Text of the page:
Chewing over the issues

Cows in Cambridge

OK, we’ve all made jokes about eating horse meat. We all recognise there’s a serious issue about labelling and fraud. There may well be a serious criminal conspiracy at work, and I’m sure more raids and arrests will follow. But are there deeper issues which we particularly as Christians should think and pray about? I believe there are.

First of all, there is a question of power. In the complex world of food production it is the endplayer in the process – i.e. the supermarkets who hold the whip hand. If you want any proof at this, look at all the stories in the past few years about the prices get paid for their milk. Here is the most recent one which shows the issue still hasn’t been settled. It’s little wonder suppliers are tempted to take shortcuts or engage in dubious practice.

Secondly, there is a question of stewardship. OK, we can say the Bible was written in an age where agricultural practice was a lot simpler. But we ignore at our peril it’s teaching about taking good care of God’s creation.  We need to ask questions about how our food is produced and care a lot more about how it ends up on our plate. Should we be content for meat to be slaughtered in Romania, processed in France, packaged in Luxembourg and sold as a ready meal in England? And if not, what is the alternative? We tend to write off food issues as being a rural concern, but they are something that affect us all, city dweller or not.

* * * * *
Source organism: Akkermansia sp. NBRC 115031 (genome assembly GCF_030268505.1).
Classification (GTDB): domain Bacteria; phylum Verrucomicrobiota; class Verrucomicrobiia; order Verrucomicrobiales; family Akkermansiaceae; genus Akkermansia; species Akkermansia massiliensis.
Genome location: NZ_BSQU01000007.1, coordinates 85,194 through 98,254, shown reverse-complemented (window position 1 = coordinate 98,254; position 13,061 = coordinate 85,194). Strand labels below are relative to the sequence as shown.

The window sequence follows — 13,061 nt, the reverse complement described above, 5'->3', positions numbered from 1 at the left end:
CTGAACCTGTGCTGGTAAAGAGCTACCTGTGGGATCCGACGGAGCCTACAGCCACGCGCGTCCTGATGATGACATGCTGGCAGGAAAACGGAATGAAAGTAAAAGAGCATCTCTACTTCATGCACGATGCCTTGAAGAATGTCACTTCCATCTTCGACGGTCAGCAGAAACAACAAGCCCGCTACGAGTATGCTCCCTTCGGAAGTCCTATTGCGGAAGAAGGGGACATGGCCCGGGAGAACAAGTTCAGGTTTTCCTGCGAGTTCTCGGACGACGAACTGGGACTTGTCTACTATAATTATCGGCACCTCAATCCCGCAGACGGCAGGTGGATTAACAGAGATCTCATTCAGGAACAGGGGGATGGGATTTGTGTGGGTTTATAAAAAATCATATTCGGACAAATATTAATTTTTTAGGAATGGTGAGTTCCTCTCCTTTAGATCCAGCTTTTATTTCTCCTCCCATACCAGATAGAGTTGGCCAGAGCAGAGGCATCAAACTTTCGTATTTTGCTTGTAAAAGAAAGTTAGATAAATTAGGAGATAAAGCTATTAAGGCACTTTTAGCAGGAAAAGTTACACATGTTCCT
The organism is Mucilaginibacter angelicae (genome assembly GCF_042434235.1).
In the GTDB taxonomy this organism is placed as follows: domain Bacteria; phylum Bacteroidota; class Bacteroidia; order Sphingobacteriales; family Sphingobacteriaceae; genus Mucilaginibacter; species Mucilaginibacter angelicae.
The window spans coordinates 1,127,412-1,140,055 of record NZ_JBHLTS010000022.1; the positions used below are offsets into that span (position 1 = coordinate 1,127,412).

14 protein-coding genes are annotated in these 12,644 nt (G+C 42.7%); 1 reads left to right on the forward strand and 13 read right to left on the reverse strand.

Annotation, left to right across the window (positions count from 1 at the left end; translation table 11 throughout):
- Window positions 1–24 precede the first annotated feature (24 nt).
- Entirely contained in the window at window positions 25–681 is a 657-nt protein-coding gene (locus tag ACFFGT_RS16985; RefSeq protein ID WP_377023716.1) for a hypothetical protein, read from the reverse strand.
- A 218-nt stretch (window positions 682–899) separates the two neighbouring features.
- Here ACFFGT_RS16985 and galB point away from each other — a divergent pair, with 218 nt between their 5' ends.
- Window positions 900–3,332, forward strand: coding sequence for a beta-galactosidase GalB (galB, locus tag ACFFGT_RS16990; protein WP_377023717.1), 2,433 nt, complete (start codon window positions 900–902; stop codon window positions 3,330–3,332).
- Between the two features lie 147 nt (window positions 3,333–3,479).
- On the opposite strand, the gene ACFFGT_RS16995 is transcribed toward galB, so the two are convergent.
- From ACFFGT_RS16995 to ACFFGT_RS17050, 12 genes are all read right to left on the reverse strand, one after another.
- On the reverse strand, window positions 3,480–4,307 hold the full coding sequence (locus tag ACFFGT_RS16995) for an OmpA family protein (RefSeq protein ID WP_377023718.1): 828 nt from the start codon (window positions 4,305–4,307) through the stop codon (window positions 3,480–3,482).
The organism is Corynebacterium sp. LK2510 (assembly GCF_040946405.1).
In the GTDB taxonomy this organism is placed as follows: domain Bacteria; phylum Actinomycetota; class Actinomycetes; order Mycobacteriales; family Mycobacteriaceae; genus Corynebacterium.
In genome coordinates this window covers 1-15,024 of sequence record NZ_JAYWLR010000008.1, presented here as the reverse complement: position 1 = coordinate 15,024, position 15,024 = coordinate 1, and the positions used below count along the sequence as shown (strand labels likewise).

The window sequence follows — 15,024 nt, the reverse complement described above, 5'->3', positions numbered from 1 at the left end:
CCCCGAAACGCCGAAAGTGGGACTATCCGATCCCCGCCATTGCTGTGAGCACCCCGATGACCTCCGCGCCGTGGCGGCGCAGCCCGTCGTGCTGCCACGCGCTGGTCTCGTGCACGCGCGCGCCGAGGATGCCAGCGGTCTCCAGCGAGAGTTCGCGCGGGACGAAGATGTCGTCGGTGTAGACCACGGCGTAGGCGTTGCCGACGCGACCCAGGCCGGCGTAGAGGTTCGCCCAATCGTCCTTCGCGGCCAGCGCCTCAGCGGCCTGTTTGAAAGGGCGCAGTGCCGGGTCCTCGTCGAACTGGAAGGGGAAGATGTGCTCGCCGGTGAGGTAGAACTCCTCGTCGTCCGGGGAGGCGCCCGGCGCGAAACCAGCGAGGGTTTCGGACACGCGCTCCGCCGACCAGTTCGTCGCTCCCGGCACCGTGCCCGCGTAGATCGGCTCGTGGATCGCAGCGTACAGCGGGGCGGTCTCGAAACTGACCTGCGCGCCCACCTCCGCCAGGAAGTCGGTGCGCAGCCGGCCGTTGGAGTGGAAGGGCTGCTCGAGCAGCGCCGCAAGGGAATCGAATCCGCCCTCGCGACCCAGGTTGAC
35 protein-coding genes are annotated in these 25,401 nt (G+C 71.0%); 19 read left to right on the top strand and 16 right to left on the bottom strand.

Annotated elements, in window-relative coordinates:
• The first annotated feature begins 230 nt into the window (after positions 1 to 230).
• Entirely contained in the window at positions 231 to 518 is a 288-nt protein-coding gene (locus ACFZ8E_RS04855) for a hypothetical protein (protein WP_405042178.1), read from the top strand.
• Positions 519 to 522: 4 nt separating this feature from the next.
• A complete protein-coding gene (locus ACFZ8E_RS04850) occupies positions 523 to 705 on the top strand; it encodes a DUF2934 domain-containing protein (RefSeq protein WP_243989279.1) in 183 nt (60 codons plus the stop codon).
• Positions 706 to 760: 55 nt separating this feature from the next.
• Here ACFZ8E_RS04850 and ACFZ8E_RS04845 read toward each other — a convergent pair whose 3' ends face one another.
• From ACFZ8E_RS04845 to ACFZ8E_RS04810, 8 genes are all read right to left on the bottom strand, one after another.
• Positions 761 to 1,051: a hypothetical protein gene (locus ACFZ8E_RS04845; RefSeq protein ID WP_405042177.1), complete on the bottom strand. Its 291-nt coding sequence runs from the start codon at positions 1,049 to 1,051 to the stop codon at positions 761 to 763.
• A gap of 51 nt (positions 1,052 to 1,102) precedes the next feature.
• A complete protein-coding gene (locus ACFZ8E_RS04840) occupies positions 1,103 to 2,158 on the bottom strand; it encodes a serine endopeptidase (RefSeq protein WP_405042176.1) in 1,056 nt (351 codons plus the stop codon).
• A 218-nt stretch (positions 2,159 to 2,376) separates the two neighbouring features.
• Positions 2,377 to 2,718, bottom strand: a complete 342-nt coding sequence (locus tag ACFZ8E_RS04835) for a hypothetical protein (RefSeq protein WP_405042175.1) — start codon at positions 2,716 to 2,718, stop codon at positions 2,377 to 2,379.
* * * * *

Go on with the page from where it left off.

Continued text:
Thirdly, there is a question of justice. Speaking personally, I love going round farmers’ markets. I enjoy the idea of the slow food movement. Foxes notwithstanding, I find keeping chickens emotionally satisfying. But food produced in this way is expensive. It is those with least who buy the most processed food, if nothing else because you have a fixed meal at a fixed price, and that’s important when every penny counts. Some of the answer lies in the commendable initiatives to teach cooking and make it part of the school curriculum. But we have to deal with an attitude that for too long has not really cared that much about what goes into the diet of the poorest people, or blamed them for the choices they have made.

And fourthly, there is a question of governance. We are all sinners, we are all affected by self-interest. That is why in a matter as important as food, we need independent, enforceable food regulation. Yet at this article in the Guardian shows, not even this current scandal seems to be slowing the move towards self-regulation. We live in an age of cutbacks where the role of government is being slimmed down. I hope I am proved wrong, but this could turn out to be a serious false economy.

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